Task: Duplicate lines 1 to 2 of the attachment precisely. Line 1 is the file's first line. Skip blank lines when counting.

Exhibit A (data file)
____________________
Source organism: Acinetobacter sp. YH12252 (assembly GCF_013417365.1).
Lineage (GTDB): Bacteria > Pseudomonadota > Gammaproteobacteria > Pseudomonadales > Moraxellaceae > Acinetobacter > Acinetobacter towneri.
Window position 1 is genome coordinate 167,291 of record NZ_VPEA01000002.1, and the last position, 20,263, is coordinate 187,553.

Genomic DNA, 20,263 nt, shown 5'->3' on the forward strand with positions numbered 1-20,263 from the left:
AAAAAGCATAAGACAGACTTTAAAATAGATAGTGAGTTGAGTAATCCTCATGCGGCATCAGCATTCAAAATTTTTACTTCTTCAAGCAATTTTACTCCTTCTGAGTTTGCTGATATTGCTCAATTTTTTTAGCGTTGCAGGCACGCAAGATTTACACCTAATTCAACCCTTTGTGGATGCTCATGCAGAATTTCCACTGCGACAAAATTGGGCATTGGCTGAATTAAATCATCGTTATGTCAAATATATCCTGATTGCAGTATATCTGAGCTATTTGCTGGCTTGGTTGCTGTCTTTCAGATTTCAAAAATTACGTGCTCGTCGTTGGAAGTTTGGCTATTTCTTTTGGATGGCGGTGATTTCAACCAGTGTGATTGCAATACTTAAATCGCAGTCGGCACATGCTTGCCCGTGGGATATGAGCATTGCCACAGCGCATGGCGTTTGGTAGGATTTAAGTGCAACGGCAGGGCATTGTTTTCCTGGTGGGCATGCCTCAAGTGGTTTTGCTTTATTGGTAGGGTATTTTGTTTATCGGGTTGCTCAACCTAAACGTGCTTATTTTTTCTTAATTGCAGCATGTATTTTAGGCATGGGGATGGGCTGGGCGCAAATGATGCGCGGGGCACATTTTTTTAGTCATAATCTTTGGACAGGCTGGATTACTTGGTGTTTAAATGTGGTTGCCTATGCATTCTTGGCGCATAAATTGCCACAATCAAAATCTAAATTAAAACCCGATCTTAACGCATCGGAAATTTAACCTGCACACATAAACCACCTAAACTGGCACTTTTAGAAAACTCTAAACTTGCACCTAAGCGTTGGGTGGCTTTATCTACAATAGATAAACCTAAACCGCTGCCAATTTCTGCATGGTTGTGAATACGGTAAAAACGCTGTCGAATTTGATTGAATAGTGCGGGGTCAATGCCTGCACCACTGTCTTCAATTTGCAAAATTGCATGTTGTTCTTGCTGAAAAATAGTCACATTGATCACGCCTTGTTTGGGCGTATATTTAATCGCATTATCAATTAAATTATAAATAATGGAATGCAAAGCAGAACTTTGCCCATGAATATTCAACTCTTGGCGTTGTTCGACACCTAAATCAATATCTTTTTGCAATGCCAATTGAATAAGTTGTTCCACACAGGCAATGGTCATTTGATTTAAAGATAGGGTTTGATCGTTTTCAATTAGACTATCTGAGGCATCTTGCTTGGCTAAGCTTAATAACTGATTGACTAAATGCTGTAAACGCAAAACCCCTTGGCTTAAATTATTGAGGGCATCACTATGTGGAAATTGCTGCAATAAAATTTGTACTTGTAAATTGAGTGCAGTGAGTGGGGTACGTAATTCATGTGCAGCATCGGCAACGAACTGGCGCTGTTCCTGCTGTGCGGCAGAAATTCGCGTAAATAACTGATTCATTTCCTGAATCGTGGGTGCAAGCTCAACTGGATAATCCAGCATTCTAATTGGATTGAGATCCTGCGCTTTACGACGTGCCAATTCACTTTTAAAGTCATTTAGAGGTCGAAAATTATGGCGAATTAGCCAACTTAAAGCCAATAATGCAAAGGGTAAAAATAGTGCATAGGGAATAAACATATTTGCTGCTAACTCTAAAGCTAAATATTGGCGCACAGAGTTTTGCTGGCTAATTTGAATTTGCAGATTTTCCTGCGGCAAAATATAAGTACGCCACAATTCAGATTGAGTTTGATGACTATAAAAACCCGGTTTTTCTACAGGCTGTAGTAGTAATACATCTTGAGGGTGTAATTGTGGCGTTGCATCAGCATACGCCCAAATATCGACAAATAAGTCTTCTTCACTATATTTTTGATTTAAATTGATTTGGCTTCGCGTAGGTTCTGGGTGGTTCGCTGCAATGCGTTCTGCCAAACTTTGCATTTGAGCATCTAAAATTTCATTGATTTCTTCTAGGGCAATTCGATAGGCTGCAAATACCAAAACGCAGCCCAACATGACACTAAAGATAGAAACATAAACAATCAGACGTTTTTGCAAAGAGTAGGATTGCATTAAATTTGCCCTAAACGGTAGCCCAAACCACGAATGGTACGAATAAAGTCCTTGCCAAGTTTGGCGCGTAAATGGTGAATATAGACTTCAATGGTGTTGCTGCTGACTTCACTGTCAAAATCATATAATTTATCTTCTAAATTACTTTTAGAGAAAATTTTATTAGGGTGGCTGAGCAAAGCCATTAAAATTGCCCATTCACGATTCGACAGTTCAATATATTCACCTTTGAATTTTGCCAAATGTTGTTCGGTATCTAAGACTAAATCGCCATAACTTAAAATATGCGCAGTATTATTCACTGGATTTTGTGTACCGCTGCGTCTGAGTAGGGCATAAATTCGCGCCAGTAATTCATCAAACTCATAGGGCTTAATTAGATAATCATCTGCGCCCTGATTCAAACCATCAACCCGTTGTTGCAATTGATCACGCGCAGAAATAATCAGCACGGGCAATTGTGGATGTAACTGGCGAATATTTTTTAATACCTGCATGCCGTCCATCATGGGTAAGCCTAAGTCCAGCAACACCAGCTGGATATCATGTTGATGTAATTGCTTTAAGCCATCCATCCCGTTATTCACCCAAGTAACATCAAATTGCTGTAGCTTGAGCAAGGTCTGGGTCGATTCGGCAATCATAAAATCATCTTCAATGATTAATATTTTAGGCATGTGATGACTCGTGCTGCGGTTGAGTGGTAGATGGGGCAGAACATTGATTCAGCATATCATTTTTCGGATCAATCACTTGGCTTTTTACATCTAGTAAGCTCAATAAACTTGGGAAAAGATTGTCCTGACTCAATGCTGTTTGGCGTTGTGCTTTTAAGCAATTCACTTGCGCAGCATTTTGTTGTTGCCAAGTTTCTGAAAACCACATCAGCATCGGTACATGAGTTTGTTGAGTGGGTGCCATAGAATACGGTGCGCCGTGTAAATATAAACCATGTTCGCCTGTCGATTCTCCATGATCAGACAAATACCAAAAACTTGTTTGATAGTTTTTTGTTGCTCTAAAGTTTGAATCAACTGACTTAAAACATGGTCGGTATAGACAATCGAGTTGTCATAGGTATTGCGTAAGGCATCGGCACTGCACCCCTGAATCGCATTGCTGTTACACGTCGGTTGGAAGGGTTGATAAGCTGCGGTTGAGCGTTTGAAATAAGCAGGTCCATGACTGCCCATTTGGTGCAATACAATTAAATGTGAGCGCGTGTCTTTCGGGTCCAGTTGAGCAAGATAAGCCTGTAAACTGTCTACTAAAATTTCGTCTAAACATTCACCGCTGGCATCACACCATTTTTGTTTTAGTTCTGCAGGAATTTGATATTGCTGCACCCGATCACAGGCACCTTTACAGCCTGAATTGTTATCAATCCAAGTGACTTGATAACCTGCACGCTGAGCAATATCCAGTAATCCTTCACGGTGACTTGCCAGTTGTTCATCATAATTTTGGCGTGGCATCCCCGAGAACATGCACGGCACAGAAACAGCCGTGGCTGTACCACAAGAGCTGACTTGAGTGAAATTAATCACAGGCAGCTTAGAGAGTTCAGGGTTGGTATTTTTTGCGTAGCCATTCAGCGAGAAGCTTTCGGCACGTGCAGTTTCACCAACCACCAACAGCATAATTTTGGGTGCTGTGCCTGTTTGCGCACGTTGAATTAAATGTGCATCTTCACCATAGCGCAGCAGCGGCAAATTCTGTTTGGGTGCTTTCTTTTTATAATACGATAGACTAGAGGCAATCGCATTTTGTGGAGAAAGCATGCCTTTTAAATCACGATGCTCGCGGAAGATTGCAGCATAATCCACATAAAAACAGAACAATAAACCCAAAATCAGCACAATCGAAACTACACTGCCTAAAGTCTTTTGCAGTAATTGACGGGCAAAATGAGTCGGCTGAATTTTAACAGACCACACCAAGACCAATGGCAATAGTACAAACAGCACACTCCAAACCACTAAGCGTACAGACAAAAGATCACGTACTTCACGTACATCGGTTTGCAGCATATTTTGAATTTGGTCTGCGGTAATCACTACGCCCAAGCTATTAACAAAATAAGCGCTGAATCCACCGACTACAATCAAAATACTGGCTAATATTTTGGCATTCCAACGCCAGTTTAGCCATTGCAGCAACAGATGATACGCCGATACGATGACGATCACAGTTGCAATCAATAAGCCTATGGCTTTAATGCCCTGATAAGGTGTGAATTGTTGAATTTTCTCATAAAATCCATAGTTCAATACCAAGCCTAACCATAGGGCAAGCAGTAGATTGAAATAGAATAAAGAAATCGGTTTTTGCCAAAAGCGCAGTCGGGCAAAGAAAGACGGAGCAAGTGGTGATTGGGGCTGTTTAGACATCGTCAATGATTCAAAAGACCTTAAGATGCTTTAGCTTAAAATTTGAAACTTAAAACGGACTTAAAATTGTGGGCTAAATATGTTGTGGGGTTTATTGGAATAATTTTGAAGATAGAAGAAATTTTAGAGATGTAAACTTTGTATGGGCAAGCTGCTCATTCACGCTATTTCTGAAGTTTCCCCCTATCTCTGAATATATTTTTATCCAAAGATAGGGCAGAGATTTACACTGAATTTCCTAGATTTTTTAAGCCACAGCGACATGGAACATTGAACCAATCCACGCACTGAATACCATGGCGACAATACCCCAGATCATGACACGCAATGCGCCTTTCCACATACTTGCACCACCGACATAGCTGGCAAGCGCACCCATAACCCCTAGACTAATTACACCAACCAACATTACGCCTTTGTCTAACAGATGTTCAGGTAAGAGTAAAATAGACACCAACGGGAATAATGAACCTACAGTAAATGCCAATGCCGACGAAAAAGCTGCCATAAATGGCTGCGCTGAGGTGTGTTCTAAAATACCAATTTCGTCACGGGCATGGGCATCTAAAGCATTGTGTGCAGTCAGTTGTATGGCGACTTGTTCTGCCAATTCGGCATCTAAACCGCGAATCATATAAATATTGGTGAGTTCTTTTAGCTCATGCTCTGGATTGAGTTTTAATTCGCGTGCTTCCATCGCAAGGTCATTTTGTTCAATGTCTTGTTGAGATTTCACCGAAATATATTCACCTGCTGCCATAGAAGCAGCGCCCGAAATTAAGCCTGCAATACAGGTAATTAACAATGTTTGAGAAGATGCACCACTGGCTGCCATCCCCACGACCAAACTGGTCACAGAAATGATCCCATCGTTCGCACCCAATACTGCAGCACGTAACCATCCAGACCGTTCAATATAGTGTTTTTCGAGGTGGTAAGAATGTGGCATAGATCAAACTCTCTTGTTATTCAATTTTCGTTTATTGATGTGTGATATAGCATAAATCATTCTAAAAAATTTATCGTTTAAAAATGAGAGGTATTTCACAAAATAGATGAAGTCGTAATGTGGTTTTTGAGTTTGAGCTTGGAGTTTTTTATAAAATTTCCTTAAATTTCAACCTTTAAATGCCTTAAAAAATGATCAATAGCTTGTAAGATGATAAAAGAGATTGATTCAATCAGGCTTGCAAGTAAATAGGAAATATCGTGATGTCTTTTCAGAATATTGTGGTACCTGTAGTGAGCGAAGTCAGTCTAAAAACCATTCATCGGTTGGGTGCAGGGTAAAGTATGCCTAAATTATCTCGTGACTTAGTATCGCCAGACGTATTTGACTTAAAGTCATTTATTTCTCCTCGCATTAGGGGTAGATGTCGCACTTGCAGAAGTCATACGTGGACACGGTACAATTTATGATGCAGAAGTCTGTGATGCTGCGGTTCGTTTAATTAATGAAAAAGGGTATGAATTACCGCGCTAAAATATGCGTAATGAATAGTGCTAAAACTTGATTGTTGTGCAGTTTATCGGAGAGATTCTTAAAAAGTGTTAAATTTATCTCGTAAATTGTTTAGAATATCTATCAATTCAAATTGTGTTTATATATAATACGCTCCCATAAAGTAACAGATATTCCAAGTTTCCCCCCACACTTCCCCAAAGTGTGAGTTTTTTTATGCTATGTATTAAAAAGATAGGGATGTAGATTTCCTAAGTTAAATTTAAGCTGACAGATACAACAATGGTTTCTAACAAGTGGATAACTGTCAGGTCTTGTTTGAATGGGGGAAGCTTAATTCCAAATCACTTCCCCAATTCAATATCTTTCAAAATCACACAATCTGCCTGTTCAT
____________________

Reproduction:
Source organism: Acinetobacter sp. YH12252 (assembly GCF_013417365.1).
Lineage (GTDB): Bacteria > Pseudomonadota > Gammaproteobacteria > Pseudomonadales > Moraxellaceae > Acinetobacter > Acinetobacter towneri.